Lauren Ruth Ward
Lauren Ruth Ward

Lauren Ruth Ward oozes cool. From her, vibrantly coloured hair to her effortless 1960s and 1970s style, the singer-songwriter evokes a bygone era of rock ’n’ roll.

Her debut album, Well, Hell, released in February, is the culmination of years of creative passion and is an ecstatic, sexy romp highlighting her impressive Janis Joplin-esque vocals.

Hailing from Maryland, the former hairstylist made the move to Los Angeles after years of going back and forth between the East Coast and the City of Angels. “I had always been content, and then one day I realized I couldn’t work another day, I couldn’t book another client. I was like, ‘What the fuck is wrong with me? Why do I feel so bored with this beautiful life?’ And that’s when I realized I needed to do something,” Ward says. Making the move solidified her musical identity and jump-started the process that would lead to the release of Well, Hell as well as her partnership with iconic brand American Apparel.

“When I moved here in January of 2015, I immediately took the music industry seriously. If people would be like, ‘What do you do?’ I’d be like, ‘I’m a musician.’ Now I can comfortably say that what has happened is what I wanted to have to happen. I am one of the lucky ones,” she says.

Well, Hell is a 12-track LP highlighting Ward’s standout vocal range. In “Sheet Stains” she laments the distance between her and her always-touring fiancée, LP. In “Sideways” she roars through the trials and tribulations of living her life outside the American mainstream. “Make Love to Myself” is a take-no-prisoners brush-off of someone trying to pick her up in a bar. The album is a burst of adrenaline from beginning to end. Though her upbringing always included music (her mother, unsurprised, said, “This is your calling” when Ward told her she would be pursuing music full-time), she has always had an equal passion for her other creative endeavours, which include hairstyling, sewing, and art.

“My sewing machine is also my instrument. Thinking to myself about what can I make my stage look like so that my band feels so into it, and what will make the people who come to my show feel so happy that they put their time and money into it is also my passion,” she says. When American Apparel approached Ward about partnering with them for a new promotional series highlighting different artists, she was thrilled to be the first one to rep the brand for this new endeavour.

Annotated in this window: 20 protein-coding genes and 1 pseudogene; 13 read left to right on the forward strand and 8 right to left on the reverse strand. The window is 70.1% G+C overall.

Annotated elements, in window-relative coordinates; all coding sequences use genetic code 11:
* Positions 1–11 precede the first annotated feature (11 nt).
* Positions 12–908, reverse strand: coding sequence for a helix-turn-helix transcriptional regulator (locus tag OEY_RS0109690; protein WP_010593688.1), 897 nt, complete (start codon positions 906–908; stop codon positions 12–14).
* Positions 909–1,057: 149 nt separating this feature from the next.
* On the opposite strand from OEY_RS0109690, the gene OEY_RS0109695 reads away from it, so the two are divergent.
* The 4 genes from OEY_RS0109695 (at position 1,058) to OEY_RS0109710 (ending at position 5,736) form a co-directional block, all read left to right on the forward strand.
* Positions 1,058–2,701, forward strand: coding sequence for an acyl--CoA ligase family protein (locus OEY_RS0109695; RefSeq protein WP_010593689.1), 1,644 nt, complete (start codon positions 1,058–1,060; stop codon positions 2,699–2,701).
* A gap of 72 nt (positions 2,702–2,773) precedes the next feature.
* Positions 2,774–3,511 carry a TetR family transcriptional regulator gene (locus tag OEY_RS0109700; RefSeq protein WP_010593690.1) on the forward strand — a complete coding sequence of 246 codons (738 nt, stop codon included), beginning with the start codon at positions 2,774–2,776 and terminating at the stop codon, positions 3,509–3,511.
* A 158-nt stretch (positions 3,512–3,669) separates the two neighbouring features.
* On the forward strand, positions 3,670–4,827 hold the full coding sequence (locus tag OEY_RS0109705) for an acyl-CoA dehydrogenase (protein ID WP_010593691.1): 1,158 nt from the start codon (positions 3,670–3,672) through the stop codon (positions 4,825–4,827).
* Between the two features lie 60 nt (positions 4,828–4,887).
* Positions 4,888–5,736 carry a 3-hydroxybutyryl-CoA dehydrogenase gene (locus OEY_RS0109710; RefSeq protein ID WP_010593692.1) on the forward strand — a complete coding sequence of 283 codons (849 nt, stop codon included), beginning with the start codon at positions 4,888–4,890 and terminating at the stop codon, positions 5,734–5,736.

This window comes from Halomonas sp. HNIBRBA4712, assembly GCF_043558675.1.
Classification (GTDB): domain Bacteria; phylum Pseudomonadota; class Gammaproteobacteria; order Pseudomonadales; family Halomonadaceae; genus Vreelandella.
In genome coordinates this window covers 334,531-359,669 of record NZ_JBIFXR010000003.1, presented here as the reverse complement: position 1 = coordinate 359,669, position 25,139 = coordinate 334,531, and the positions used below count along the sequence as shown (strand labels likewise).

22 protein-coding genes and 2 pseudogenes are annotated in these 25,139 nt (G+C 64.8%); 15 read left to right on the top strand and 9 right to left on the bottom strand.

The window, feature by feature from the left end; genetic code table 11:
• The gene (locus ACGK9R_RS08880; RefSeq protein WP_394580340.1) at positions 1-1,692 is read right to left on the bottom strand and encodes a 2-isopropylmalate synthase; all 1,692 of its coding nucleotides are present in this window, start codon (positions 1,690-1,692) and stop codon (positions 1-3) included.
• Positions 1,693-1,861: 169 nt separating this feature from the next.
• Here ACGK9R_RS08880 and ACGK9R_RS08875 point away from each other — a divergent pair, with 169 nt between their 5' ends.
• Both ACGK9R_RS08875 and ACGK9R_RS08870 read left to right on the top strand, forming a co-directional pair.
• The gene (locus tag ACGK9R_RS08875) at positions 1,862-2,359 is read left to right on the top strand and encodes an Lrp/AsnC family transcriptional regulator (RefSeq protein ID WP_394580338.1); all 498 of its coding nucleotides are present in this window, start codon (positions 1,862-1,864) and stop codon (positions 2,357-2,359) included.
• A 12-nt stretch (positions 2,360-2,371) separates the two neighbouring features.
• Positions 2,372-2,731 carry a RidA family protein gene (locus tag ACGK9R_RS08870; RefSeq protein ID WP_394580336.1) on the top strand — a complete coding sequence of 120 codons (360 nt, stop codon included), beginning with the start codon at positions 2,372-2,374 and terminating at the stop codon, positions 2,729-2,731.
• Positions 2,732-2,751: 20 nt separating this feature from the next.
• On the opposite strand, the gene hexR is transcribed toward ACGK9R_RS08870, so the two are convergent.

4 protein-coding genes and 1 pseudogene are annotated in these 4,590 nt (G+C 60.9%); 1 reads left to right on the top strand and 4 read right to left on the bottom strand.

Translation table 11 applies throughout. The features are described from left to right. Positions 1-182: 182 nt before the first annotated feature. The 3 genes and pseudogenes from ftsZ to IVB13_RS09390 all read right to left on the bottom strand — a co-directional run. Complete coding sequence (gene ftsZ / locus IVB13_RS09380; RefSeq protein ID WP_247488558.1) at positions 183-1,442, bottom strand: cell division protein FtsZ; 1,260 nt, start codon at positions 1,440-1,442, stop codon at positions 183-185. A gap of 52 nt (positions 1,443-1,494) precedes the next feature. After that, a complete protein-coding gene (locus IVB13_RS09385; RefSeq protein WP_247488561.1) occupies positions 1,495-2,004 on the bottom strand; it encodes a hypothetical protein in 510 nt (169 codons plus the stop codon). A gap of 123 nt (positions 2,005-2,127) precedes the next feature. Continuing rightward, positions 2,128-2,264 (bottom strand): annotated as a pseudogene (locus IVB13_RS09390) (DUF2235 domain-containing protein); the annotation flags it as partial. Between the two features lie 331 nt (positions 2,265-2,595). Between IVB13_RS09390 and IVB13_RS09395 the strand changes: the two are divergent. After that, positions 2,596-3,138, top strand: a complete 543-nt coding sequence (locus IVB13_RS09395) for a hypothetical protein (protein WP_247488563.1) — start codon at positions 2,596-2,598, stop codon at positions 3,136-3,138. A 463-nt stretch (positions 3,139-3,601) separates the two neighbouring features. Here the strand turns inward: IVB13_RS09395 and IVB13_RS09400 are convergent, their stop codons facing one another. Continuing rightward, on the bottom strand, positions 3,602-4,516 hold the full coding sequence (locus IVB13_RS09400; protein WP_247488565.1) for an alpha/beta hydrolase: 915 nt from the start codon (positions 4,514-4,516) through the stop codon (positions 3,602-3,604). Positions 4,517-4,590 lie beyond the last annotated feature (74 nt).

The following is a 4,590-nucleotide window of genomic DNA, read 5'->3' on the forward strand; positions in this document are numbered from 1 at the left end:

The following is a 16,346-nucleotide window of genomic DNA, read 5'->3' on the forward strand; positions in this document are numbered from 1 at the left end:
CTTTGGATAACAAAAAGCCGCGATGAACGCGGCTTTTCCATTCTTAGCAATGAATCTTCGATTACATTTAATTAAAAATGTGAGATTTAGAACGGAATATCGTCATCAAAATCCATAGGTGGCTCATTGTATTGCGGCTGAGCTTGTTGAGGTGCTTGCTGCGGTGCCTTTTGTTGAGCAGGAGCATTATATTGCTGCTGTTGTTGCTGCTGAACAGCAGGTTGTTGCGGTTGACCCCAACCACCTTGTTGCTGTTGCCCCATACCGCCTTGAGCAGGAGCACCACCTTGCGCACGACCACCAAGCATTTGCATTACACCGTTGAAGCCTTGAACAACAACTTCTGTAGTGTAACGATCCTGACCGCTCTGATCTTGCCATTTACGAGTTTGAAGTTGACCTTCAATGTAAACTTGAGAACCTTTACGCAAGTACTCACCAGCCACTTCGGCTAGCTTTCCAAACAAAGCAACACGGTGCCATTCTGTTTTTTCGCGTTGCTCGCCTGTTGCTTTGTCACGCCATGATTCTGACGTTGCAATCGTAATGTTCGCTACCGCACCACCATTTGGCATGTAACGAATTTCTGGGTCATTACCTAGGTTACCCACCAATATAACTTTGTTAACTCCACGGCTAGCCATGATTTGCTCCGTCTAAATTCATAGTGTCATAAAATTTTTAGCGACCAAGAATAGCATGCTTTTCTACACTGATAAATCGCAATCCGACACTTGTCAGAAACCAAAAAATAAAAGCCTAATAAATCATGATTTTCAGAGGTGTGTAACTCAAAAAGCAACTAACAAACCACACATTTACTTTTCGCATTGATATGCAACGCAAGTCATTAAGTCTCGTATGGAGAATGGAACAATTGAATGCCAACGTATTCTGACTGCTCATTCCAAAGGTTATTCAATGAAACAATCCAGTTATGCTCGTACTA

“That was super-flattering. I love their clothes,” she says. “There is something for everybody. They had some really great ideas, and it was really collaborative.”

Her interest in fashion has always been a major part of who she is as a person. “In high school, I was into the 1950s and the ’80s. I was having sleepovers and sewing my friends’ flare jeans into skinny jeans. My mom let me start sewing when I was 12, on my nana’s Singer sewing machine. Fashion has always been a part of my identity and my growth, and when I am feeling really pumped about something with music, or hair, they all feed each other, and they are all food for my brain. I need tactile, I need to create and express in more ways than one,” Ward says.

Being in a relationship with another lesbian icon, the accomplished musician LP, comes easily for Ward, despite the challenges of being apart frequently when they’re both touring. “I’m a fan of her and she’s a fan of me. Then there’s the fact that we’re both women in the music industry, and if we don’t have time for each other, we both understand immediately because we’re in the exact same boat. “You have to have respect for your lover and what they do and how they do it and their message to the world, genuinely. We naturally influence each other. I love my little songbird. She’ll pick up the ukulele, pick up the guitar; she is always thinking of a song. It’s so nice to watch. She’s a genius,” she says.

Thanks to the release of Well, Hell, her upcoming wedding, and her status as a major star on the rise, Ward is positioned to have her best year yet.